Red car seems like kind of an eyegrabber.
"The City Shines Brightest at Night"

Hello all, welcome to a new month with the Tagline! Today I said I'd finally put down the horror for a few minutes, but that doesn't mean that I promised not to horrify you. As such, we will be looking straight into crazy land and talking about Nightcrawler today, a movie featuring Jake Gyllenhaal as Lou Bloom, a nobody lowlife living in LA, stealing fencing and copper pipes to try and turn a buck, when he stumbles over a new means of generating income: taking photos and video of dying people at crime scenes and selling them to TV stations. That is the setup that leads us into this film, as much about the darker side of life as it is about the darker side of human impulse. Nightcrawler follows Lou as he uses his spooky wacko personality and singular drive to go from street level no one to slightly higher street level no one. After witnessing some guys (mostly Bill Paxton) filming a fiery car crash, Lou gets it into his head that he could make some serious scratch by doing the same thing, and so steals a bike and sells it so he can buy a handheld camera and start filming crime and accidents. Naturally this starts out kind of rough, because it's a rough job that requires you to be a heartless shithead, but eventually Lou starts to find his footing, and becomes singularly obsessed with obtaining success as a crime scene photographer, freelance of course. This isn't really a one man job though and so using all of his bullshit spinning powers Lou hires the desperate loser/near hobo Rick to be his navigator and extremely underpaid assistant on his nightly prowls for shocking happenings worthy of the news.

The living embodiment of desperation.
Now being a movie about a skeezball who videotapes dying people so he can sell that footage to local news execs who are trying to get their ratings up, the tone doesn't exactly start in the light, but I would say that it starts out less dark. While sort of unnerving and clearly untrustworthy, Lou doesn't seem especially malicious or dangerous, mostly because he isn't specifically interested in hurting people (not that he seems to mind doing so, he clearly has no compunction against hurting people who even sort of get in his way). You pick up on the very clear fact that this guy is a monster just waiting to become, but he's too poor to have any real influence and too careful to risk his freedom and goals for advancement by resorting to large scale crime. So instead he explores a host of slightly illegal to quasi-legal pursuits, that are unethical but not strictly speaking crimes. Is it illegal to film a person burning to death in their crashed car? No but it is certainly a fucked up thing to do, considering that you could be like... calling for help maybe instead. Its all just business to Lou though, and he takes business very seriously.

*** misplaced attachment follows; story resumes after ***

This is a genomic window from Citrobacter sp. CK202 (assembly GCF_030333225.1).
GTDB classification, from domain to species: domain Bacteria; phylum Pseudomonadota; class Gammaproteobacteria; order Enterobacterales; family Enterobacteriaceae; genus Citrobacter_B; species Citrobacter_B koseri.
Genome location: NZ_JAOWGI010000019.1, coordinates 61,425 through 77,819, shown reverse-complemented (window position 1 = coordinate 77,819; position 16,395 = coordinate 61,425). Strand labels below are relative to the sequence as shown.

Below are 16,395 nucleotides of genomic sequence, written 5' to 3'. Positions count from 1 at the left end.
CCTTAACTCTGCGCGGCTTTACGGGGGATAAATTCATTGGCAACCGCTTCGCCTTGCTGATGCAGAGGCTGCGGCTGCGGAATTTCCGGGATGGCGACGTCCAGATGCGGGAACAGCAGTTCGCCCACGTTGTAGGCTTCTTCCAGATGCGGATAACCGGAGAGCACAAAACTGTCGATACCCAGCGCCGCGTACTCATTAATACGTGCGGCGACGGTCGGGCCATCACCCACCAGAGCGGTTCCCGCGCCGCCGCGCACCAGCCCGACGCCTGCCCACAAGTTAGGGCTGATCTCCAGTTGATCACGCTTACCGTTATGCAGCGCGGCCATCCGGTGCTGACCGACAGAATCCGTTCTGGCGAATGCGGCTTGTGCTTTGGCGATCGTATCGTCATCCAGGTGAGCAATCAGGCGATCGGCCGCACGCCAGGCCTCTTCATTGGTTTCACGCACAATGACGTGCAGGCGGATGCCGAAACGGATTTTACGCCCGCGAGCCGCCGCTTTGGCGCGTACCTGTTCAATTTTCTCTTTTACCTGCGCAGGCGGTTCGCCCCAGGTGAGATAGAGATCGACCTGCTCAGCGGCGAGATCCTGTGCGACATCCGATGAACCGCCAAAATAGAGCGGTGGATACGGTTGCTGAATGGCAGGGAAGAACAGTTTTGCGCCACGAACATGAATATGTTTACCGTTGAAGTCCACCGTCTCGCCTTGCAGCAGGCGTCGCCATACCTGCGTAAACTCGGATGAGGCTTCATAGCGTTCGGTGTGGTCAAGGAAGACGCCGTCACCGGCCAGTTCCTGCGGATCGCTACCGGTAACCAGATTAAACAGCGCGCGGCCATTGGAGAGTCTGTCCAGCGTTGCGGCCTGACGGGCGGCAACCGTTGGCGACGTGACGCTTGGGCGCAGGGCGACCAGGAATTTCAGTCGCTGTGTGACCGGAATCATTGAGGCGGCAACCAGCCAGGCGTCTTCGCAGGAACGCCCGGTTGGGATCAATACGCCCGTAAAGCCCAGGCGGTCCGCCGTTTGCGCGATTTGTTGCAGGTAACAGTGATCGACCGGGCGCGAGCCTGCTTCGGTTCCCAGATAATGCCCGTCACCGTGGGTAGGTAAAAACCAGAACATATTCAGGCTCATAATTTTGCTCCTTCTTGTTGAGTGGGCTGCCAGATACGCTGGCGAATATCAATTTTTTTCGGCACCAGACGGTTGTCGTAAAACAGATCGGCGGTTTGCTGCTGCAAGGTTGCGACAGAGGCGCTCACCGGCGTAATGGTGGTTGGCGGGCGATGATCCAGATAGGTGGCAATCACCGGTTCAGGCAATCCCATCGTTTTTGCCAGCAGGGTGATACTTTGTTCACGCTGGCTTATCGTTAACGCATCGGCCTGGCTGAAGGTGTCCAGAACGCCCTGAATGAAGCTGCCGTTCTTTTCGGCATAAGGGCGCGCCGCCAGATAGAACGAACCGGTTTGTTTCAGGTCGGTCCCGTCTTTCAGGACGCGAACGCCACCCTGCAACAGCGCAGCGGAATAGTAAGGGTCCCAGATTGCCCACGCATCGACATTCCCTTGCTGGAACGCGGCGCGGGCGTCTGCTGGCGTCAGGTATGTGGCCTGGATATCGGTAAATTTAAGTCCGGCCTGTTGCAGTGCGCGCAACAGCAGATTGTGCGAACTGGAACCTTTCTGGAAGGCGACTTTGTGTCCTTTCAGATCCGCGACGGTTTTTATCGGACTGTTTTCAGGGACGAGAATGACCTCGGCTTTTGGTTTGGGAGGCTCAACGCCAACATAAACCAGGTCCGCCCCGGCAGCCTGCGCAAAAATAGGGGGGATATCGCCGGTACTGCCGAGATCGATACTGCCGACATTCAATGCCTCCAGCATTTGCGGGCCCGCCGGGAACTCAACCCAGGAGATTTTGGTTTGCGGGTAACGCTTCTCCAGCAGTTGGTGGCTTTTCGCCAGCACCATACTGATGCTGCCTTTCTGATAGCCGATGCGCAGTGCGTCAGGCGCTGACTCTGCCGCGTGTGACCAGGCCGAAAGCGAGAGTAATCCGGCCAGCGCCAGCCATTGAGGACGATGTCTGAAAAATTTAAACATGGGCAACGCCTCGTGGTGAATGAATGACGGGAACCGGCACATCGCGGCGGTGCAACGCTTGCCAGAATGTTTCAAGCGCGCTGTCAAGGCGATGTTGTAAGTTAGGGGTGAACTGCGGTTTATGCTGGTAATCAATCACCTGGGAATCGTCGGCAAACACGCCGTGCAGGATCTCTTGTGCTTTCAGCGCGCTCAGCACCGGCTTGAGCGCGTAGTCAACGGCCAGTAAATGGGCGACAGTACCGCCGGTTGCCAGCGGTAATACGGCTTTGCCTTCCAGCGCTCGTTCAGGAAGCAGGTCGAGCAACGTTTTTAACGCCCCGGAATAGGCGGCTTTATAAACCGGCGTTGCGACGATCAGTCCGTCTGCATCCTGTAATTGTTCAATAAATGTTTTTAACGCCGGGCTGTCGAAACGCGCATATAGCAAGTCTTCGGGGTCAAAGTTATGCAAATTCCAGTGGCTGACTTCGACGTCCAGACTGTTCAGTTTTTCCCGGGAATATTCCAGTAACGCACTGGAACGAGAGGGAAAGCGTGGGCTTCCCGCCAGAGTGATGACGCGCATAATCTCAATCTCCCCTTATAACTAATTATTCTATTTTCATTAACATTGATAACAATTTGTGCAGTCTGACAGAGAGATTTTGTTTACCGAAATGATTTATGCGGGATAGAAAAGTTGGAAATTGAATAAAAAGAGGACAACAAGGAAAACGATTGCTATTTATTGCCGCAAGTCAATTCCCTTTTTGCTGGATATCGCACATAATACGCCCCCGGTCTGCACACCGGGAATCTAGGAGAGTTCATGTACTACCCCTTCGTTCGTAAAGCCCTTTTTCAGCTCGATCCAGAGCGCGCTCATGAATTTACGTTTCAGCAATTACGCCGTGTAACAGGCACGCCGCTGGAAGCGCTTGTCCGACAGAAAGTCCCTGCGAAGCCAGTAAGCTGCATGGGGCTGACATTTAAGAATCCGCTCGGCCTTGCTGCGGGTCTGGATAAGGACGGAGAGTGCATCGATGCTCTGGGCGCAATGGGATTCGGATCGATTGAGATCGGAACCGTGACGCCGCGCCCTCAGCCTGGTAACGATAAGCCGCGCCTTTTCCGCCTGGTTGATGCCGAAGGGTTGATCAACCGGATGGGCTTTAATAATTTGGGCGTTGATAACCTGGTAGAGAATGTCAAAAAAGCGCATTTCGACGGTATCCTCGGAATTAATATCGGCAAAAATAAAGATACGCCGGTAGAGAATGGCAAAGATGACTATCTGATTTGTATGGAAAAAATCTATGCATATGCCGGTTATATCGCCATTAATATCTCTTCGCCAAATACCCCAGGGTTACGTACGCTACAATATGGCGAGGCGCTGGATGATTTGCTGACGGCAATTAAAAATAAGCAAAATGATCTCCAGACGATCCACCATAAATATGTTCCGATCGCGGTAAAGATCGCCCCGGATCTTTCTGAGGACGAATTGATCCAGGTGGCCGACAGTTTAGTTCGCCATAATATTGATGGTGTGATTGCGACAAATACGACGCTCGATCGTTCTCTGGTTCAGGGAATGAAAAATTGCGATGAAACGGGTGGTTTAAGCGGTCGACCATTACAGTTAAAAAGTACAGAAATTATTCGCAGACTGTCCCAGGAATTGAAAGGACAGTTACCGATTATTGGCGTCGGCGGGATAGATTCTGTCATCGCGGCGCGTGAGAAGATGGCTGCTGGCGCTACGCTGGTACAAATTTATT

Had a little Law & Order moment here.
He finds a useful contact in Nina (Rene Russo), a news program producer who is trying to stay afloat at a station that is ranked at the bottom of its bracket. This kind of desperation tends to breed bad decision making, and certainly I would say that entering into any sort of working arrangement with Lou is a seriously bad choice, on account of the guy is clearly a fucking maniac. It's important to emphasize that too, because Jake Gyllenhaal really takes on this role to a terrifying degree. He looks like a total psycho, acts like one, and also just generally seems a lot older and greasier somehow, he manages this really unsettling effect that is both impressive and awful at the same time. Lou is not a character you like, but you can't help but admire the performance. I mean maybe YOU like him, I don't know that you're not a monster too I guess.

This is the real guy right here.
The movie itself lives up to the suspense label. Despite being about a guy shooting video for the most part, his willingness to cross just about any line and the danger of trying to beat cops to crime scenes meant that I felt tense throughout the entire movie, and also increasingly uncomfortable. I can imagine that some people will see this movie and really dislike it, because it has a morally ambiguous plot and ending, but I think it's important to consider what the movie has to say about society, and also about people in general. You have to recognize that there is some of this ugliness in all of us (not perhaps to the extent of Lou but you get it) and that under the right circumstances otherwise sane and decent people will do insane things to survive or try and protect their lifestyle and personal pursuits. I also took a moment to appreciate how funny it was that I've seen two movies in theaters in the past 2 weeks, and the one about the former hitman going on a killing spree was the one with the clear good guy, and NOT the morally ambiguous one.

That's all for today! Join me again later this week for I have no idea what. Something dumb chances are.

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